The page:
Antenna Gain: dBi vs dBd

I’m just going to post this once, and then point anyone here that needs a ‘refesher’. I see too many incidents where people quote gain in an antenna and really don’t know what they’re saying.

 

Antenna gain is measured in either dBi or dBd.
It is important to note that antenna gain is different than amplifier gain. Antennas do not have a power source that allows the antenna to create additional energy to boost the signal. An antenna is similar to a reflective lens in principle – it takes the energy available from the source and focuses it over a wider or narrower area. Antenna gain is then a measure of the amount of focus that an antenna can apply to the incoming signal relative to one of two reference dispersion patterns.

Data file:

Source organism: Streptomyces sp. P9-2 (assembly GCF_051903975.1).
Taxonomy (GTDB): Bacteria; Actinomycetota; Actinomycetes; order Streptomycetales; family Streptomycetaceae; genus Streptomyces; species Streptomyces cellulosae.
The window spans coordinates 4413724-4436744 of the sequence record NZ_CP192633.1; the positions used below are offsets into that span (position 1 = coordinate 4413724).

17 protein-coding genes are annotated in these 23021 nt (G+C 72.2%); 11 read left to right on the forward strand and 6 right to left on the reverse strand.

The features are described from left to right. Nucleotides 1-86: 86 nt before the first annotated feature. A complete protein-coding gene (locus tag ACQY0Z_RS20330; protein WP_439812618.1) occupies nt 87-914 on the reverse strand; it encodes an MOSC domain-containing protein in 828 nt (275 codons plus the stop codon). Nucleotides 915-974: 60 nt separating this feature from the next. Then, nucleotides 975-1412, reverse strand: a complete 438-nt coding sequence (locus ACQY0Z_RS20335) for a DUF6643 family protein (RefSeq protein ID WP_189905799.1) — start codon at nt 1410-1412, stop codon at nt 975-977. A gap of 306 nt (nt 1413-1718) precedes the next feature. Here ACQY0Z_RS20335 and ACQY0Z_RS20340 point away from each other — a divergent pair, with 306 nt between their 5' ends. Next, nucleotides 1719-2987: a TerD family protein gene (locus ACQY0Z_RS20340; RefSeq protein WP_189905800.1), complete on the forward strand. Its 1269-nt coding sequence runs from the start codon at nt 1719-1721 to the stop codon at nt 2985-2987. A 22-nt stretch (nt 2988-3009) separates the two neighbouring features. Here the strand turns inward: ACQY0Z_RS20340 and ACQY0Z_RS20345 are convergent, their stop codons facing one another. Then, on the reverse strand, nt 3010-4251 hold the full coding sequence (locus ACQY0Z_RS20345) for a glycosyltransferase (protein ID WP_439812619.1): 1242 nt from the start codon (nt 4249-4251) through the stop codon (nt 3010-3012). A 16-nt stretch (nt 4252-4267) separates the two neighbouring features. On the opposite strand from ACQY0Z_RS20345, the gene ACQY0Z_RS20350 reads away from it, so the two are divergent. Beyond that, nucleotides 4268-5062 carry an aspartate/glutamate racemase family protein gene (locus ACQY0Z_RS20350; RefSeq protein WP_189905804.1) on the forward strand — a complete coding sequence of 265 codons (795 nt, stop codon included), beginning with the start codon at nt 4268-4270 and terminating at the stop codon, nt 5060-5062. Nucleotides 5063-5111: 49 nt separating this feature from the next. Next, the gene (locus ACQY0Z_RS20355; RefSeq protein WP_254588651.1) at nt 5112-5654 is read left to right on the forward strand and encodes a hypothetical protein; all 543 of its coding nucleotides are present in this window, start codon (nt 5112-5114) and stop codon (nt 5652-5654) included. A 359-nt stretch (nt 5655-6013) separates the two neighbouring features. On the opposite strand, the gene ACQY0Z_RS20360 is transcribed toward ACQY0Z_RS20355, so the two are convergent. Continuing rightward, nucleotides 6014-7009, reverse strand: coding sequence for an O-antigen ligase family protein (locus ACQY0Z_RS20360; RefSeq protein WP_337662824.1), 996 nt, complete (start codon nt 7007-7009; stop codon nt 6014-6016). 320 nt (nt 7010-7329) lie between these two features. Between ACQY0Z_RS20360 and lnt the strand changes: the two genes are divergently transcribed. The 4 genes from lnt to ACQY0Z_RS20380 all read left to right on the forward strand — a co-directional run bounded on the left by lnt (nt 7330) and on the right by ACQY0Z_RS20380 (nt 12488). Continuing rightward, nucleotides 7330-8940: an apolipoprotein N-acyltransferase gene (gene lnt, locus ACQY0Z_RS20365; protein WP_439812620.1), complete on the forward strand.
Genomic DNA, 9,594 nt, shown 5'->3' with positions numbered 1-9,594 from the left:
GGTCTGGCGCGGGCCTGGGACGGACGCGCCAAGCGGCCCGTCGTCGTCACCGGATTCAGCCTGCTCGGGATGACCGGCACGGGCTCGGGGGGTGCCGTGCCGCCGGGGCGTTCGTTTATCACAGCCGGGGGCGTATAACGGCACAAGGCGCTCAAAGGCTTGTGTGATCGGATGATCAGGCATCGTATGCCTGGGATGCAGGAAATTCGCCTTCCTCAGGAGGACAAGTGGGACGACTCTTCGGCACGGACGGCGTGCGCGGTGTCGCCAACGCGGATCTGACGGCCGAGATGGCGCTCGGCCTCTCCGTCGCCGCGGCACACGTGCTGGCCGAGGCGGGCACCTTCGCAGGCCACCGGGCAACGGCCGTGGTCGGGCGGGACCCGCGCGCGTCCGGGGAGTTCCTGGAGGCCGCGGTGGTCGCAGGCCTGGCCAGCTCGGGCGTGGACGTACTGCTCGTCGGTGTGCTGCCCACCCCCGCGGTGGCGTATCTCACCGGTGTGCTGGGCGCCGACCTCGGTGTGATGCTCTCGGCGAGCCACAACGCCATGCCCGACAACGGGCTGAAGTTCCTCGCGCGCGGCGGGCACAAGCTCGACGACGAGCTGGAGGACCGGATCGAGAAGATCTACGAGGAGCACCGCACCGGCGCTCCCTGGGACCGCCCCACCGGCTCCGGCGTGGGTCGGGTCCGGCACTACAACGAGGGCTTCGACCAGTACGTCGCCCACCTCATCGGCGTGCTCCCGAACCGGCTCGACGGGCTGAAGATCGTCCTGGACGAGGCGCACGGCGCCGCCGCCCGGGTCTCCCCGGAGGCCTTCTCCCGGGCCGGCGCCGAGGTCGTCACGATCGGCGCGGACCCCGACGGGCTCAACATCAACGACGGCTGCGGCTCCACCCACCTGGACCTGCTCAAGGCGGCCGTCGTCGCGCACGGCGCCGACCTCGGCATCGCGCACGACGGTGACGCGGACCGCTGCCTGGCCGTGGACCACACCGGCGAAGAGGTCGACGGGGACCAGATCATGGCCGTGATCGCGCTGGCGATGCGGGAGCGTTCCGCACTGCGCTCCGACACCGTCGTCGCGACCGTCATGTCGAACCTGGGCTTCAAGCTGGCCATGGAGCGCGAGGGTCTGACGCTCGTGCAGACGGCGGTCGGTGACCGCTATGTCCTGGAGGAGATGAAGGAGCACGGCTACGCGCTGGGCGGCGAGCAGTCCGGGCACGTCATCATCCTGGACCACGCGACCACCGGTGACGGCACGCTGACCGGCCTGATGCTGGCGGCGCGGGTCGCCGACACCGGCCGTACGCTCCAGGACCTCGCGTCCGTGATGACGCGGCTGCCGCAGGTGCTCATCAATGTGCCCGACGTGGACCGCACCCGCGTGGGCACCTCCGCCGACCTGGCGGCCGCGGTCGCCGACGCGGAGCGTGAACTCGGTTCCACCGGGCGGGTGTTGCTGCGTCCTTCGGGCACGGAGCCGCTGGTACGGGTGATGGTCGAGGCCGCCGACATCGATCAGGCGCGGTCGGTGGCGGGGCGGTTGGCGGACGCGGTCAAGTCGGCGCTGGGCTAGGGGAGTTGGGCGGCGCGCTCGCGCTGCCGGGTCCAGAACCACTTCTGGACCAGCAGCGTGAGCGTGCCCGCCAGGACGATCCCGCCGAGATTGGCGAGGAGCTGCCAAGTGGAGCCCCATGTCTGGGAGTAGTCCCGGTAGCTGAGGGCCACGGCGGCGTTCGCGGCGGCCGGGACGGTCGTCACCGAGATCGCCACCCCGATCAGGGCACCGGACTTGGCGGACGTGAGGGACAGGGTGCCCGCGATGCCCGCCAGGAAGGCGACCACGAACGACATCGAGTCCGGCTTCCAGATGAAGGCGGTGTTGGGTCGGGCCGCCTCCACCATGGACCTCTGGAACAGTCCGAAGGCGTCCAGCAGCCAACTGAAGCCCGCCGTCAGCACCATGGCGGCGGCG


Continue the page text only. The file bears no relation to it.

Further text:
dBi is the amount of focus applied by an antenna with respect to an “Isotropic Radiator” (a dispersion pattern that radiates the energy equally in all directions onto an imaginary sphere surrounding a point source). Thus an antenna with 2.1 dBi of gain focuses the energy so that some areas on an imaginary sphere surrounding the antenna will have 2.1 dB more signal strength than the strength of the strongest spot on the sphere around an Isotropic Radiator.
dBd refers to the antenna gain with respect to a reference dipole antenna. A reference dipole antenna is defined to have 2.15 dBi of gain. So converting between dBi and dBd is as simple as adding or subtracting 2.15 according to these formulas:
  • dBi = dBd + 2.15
  • dBd = dBi – 2.15
Specifying antenna gain in dBd means that the antenna in question has the ability to focus the energy x dB more than a dipole
Posted in Antennas

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